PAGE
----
Opinion

Alison Frankel

Refco redux: Weil witnesses will be key if Collins retried

By Alison Frankel
January 11, 2012

The U.S. Court of Appeals for the Second Circuit overturned the fraud conviction of former Mayer Brown partner Joseph Collins Monday because the Manhattan federal judge who oversaw the end of Collins’s 2009 trial, U.S. District Judge Robert Patterson, didn’t call in defense lawyers when he advised a dissident juror to resume deliberations. The Second Circuit’s 23-page opinion makes for pretty dramatic reading; the juror came to see Patterson with an account of being harassed and threatened for disagreeing with fellow jurors in the course of four days of deliberations. The jury foreman also sent notes to the judge pleading for help in defusing tensions in the jury room. Rarely are we privy to such a vivid, well-documented account of jury-room dynamics.

But if Collins — who was sentenced to a seven-year prison term but has been out on bail pending appeal — is retried, we should get to see an equally vivid fight over whether he engaged in criminal conduct when he decided not to disclose a side agreement between his client, Refco, and the Austrian bank known as Bawag to T.H. Lee, the private equity fund that led a 2004 leveraged buyout of Refco. As Patterson has said, “The evidence which led principally to [Collins's] conviction was his admitted, intentional determination to not disclose the existence of the [side deal].”

That dispute will once again pit Collins against two Weil, Gotshal & Manges partners, who represented T.H. Lee in the LBO and testified at Collins’s first trial that the so-called “upstream” Proceeds Participate Agreement had been hidden from them. This time, however, Collins’s lawyers from Cooley will have some new evidence, uncovered after the first trial, to counter key elements of the Weil testimony.

Cooley argued at Collins’s 2009 criminal trial that the Mayer Brown partner made a judgment call, as a corporate lawyer, about his disclosure obligations, and that his legal reasoning certainly didn’t amount to abetting Refco’s fraud. (Here’s Collins’s 133-page appellate brief, which lays out, in detail, his explanation for not disclosing the Bawag agreement.) But prosecutors argued that Collins covered up the side deal because he was helping Refco defraud Lee and other investors. To support that argument, they relied heavily on testimony from Weil partners Jay Tabor and James Westra, as well as T.H. Lee principal Scott Schoen. All of them said the side agreement with Bawag was critical and Collins effectively hid it from them.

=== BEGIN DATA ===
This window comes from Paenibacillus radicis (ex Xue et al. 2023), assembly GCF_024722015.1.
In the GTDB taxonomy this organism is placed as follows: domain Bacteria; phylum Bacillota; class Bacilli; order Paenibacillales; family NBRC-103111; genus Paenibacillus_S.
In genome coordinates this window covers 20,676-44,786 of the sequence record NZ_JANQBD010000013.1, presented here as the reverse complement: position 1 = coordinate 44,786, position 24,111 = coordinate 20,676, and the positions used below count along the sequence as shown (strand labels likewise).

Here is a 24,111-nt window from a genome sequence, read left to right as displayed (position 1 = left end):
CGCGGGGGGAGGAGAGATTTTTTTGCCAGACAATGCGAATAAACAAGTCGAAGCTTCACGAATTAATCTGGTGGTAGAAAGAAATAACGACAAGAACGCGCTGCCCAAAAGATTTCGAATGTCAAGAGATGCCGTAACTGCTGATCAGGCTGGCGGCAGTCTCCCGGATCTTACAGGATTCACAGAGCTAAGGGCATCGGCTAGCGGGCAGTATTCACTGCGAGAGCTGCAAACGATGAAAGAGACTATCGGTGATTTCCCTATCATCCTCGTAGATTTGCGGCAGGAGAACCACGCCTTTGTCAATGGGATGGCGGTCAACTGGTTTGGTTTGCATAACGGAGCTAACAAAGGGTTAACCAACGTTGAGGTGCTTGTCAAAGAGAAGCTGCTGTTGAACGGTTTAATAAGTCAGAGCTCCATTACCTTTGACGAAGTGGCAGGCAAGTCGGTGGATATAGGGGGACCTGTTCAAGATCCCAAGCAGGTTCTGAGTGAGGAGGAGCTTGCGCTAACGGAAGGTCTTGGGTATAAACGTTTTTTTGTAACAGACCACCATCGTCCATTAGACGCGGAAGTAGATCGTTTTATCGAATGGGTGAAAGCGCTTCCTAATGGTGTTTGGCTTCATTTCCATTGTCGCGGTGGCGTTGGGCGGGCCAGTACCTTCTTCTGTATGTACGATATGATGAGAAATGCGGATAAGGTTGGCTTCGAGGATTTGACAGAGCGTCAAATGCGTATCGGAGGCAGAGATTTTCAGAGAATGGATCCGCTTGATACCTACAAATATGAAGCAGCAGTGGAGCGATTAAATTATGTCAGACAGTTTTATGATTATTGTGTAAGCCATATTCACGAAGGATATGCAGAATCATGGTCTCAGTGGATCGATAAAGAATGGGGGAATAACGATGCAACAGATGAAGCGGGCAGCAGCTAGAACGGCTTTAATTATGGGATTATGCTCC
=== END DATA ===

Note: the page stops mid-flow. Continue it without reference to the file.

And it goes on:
Tabor’s testimony was particularly effective in undercutting Collins’s defense. Collins had asserted that in April 2004, Refco’s CEO told him that he’d reached an agreement with Schoen of T.H. Lee not to disclose so-called “upstream” agreements like the Bawag side deal. Collins said that he, like T.H. Lee, was a victim of the Refco CEO’s deception. But Tabor testified that Collins lied to him before the Mayer Brown partner’s supposed April conversation with the Refco CEO. According to Tabor, he specifically asked Collins about certain categories of documents, which would have included the relevant side deal, in March 2004. Tabor testified that Collins said there weren’t any. “If you believe Jay Tabor,” prosecutors said in their closing argument, “it is over. The defendant is guilty.”

Expect that crucial Tabor testimony to be put to the test if Collins is tried again. After he was convicted, defense counsel at Cooley asked Patterson to order a retrial based on new evidence on the timing of Tabor’s discussion with Collins that had emerged in Refco civil litigation. “The new evidence — which includes numerous internal Weil Gotshal emails and handwritten notes makes clear that the conversation could not have taken place in March [2004], and thus confirms Collins’s account as opposed to Tabor’s,” the brief said. “The new evidence is dispositive and would have put the issue to rest, establishing Collins’ credibility on perhaps the central issue in the case: whether he had a good-faith justification for non-disclosure of the [side agreement].”

Patterson denied Cooley’s motion, but Monday’s Second Circuit ruling remands the Collins case for retrial. Prosecutors declined Reuters’s request for comment, so it’s not a sure thing he will be tried again, but if he is, the Weil witness will undoubtedly be back on the witness stand.

Collins counsel William Schwartz of Cooley was unavailable for comment. Tabor referred my call to Weil’s internal general counsel, Mindy Spector, who said only that any decisions about testimony from Weil partners will be up to prosecutors.

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